Dave was nice enough to end the webinar with a clever little lesson: “get customers to engage without asking them to like you.” He offered a prize: a signed copy of his book, and to win it, people had to write a comment on the “Likeable Media” fan page wall about the webinar. Of course, you had to “like” the fan page to write on the wall, but he didn’t ask us to join it, he asked us to comment in it. Within five minutes, an extra few hundred people joined his page. Just like he mentioned earlier, it’s good to offer something back to people as thanks for joining their page. Making customers feel welcome is the first step in building a loyal fan base on Facebook.

To learn more about Dave Kerpen and Likeable Media, visit Likeable.com

Coffee Country – 8

Kinley’s House Coffee & Tea

2231 N Mesa St
El Paso, TX 79902

Review originally published on Yelp.

Kinley's House Coffee and Tea

Independent coffee shops in El Paso are hard to find. I found myself really searching the local scene for this one, and I was satisfied with the results. Oddly enough, it’s right across the street from a Starbucks, and yet it survives the fierce competition.

Kinley’s House has established itself in the UTEP area for having great coffee, tea, and food. Much like any proper coffee house, their place is open and inviting. They have an outdoor seating area as well, which is great. They have an extensive variety of teas and espresso drinks that are worth trying, but not by me (this time). I got a cup of their fair trade organic roast and relished in the experience by the windows facing North Mesa Street.

The coffee was quality: smooth, bold, and aromatic. I sat there for close to an hour, watching the customers come and go, listening to them talk and ultimately drive back into the sprawling panoramic of El Paso. I left feeling satisfied; I would go there again on my next visit.

Written by Zucker

August 1, 2011 at 12:27 PM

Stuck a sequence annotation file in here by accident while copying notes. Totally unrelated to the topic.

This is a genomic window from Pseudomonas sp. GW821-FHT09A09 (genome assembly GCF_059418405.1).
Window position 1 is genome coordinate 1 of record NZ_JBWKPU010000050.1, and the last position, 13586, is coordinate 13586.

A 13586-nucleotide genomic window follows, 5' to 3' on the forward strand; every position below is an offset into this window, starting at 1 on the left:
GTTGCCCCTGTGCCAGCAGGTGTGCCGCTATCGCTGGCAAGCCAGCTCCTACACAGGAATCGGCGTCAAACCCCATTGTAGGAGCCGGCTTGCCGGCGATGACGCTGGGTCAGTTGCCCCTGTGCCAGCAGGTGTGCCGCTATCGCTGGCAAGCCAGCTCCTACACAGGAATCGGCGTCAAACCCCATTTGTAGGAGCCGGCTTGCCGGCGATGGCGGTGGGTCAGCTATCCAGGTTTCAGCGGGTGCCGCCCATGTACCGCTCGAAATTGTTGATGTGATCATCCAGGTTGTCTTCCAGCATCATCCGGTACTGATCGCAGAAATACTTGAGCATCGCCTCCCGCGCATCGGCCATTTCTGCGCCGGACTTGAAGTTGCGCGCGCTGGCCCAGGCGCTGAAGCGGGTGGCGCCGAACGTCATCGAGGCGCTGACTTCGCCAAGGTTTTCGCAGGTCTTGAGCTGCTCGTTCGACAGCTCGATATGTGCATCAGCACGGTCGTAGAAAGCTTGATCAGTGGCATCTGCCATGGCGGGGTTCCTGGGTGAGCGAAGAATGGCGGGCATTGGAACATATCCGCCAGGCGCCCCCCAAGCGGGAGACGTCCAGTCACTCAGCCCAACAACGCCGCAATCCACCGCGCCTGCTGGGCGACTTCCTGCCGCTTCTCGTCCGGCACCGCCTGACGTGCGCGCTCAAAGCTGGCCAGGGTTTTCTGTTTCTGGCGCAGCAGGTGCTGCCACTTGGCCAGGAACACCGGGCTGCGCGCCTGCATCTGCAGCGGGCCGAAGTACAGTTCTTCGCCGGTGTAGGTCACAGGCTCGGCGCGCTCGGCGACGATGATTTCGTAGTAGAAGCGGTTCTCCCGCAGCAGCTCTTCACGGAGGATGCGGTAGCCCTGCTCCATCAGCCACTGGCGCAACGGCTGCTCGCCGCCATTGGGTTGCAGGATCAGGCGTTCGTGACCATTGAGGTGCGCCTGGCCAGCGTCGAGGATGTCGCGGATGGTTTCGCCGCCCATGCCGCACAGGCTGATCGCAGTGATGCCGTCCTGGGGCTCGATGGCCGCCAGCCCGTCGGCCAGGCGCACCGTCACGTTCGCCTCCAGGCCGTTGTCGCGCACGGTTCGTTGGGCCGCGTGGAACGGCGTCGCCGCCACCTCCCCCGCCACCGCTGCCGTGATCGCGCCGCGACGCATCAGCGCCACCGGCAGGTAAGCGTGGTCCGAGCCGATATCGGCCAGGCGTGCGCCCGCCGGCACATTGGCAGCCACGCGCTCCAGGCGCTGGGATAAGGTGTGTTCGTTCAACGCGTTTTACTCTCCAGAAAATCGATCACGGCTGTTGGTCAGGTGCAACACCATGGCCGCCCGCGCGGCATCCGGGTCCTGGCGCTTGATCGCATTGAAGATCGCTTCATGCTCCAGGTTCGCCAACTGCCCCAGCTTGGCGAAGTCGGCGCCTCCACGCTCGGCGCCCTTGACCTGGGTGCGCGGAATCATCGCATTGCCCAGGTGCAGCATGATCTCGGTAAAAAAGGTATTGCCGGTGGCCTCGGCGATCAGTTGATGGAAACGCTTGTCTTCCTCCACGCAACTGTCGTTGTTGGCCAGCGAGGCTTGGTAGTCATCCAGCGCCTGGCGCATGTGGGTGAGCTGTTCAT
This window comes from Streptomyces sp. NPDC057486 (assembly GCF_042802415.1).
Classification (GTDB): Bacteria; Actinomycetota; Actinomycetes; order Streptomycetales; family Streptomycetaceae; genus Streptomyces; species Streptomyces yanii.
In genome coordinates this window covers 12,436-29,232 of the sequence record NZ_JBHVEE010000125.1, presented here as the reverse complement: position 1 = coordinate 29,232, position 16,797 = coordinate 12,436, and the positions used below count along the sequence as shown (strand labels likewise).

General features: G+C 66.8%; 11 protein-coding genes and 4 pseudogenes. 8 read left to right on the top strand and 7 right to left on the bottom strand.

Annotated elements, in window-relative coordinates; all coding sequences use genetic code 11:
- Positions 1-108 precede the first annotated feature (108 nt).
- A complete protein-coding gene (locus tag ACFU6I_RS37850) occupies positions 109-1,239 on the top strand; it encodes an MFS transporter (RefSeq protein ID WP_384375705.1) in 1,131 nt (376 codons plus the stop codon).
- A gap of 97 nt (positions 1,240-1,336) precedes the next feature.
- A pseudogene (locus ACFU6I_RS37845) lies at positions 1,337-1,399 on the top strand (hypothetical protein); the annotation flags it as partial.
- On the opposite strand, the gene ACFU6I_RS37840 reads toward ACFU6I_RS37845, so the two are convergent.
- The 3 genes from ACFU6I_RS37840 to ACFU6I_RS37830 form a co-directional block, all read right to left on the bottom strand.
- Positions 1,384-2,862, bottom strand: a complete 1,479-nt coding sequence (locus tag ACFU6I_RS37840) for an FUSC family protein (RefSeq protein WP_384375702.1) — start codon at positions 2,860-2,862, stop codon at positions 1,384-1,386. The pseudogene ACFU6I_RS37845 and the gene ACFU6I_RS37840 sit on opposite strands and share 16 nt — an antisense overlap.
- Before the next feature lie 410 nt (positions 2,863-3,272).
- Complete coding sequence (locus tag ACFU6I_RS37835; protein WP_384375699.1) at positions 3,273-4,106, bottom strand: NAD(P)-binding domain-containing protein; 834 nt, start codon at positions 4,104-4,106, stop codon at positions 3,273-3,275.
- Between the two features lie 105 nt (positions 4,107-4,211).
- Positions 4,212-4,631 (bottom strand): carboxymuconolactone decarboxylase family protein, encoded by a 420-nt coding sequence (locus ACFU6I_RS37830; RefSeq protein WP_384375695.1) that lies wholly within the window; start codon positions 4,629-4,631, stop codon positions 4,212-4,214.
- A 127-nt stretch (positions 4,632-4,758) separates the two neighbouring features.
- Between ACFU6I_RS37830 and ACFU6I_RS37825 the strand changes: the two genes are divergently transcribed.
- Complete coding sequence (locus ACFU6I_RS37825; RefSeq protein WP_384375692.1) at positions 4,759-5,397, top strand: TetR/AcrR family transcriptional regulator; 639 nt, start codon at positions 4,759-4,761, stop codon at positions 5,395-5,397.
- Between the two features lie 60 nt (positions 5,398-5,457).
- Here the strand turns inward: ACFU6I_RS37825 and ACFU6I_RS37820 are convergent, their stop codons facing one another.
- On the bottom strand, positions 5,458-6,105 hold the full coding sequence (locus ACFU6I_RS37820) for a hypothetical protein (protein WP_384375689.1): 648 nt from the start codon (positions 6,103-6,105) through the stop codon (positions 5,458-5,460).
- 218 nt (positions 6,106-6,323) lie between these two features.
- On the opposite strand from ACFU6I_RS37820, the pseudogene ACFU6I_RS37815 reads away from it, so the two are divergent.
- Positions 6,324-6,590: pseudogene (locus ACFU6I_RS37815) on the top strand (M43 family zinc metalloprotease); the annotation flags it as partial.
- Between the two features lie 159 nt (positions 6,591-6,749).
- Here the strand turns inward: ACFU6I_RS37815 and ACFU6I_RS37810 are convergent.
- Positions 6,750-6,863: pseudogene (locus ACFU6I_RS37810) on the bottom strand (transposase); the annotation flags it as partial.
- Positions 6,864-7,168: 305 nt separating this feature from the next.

Coffee Country – 7

Intelligentsia Coffee and Tea

53 W Jackson Blvd
(between Wabash Ave & Michigan Ave)
Chicago, IL 60604

Review originally published on Yelp.


Coffee lovers can’t tour the country, stop in Chicago, and leave without visiting Intelligentsia. This place is, without a doubt, a premier destination for coffee in Chicago. Known for their diverse variety of robust offerings, Intelligentsia is a luxury brand that few can stack up to.

It’s not surprising that their coffee house in Chicago looks like a modern art gallery. The ambiance is cool and well-distributed with photography and fine art. People sit and conduct work like any other coffee house, but something seems different, more refined. I almost feel unworthy to be there.

A slew of coffee drinks are available, and while espresso seems like caviar, I decided to try a slow-pour cup of coffee, a large (for once), and watched the barista grind the beans and prepare the slow pour with steaming hot water, all the while chatting with me about their beans and technique and the history of the shop. They have it down to a science, and it shows in their product.

Anyone who loves coffee will do good to visit an Intelligentsia coffee house in their lifetime. Experiences like this are not common, and while they do distribute nationally, you simply can’t get the same feeling without visiting the source.

Written by Zucker

July 14, 2011 at 12:19 PM